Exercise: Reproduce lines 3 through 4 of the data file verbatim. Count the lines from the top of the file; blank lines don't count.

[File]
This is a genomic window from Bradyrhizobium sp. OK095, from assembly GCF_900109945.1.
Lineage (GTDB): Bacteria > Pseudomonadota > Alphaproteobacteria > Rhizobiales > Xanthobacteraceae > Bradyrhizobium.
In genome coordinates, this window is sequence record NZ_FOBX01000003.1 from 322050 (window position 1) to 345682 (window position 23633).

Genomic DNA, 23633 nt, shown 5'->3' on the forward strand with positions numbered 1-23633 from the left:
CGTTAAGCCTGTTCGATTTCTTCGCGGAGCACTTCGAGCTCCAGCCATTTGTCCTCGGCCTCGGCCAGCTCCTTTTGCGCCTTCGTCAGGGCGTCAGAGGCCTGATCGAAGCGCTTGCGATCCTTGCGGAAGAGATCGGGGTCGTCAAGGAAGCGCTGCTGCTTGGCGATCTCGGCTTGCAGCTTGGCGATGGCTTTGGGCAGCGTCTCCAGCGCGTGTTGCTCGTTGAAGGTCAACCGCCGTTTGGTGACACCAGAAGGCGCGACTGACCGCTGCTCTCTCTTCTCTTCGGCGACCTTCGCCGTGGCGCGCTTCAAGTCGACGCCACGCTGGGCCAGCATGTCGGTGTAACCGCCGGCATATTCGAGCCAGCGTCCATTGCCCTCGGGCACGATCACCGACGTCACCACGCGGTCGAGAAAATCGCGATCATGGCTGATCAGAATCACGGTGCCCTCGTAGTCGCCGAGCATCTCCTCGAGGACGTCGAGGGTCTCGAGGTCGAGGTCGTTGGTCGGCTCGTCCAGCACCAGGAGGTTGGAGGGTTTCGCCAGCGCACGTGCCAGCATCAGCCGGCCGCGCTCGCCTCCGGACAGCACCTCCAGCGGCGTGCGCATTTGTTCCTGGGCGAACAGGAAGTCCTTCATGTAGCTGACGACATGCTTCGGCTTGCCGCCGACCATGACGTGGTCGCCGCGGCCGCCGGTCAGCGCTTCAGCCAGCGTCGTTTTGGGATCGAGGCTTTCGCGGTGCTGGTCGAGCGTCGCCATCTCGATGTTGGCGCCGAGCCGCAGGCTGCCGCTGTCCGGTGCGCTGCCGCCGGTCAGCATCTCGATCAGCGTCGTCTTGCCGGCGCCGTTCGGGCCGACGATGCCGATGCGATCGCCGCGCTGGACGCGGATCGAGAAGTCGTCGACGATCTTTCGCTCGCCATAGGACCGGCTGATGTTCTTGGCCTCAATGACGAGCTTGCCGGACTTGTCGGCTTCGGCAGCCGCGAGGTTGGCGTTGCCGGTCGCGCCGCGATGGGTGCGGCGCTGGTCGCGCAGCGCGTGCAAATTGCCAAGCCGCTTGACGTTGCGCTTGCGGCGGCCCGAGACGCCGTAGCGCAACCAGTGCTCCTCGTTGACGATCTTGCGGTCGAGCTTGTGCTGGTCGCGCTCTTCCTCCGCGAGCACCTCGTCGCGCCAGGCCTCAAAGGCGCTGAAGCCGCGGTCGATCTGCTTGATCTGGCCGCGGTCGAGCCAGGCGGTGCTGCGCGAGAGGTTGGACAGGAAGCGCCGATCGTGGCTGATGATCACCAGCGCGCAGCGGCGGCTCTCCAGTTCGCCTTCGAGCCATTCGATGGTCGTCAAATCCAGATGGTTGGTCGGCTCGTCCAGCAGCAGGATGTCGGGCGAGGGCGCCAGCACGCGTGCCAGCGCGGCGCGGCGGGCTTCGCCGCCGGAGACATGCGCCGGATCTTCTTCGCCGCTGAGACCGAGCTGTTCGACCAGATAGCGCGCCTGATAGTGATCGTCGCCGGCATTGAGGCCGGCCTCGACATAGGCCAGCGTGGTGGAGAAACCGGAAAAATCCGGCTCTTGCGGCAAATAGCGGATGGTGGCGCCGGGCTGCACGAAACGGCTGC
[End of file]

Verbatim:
In genome coordinates, this window is sequence record NZ_FOBX01000003.1 from 322050 (window position 1) to 345682 (window position 23633).

Genomic DNA, 23633 nt, shown 5'->3' on the forward strand with positions numbered 1-23633 from the left: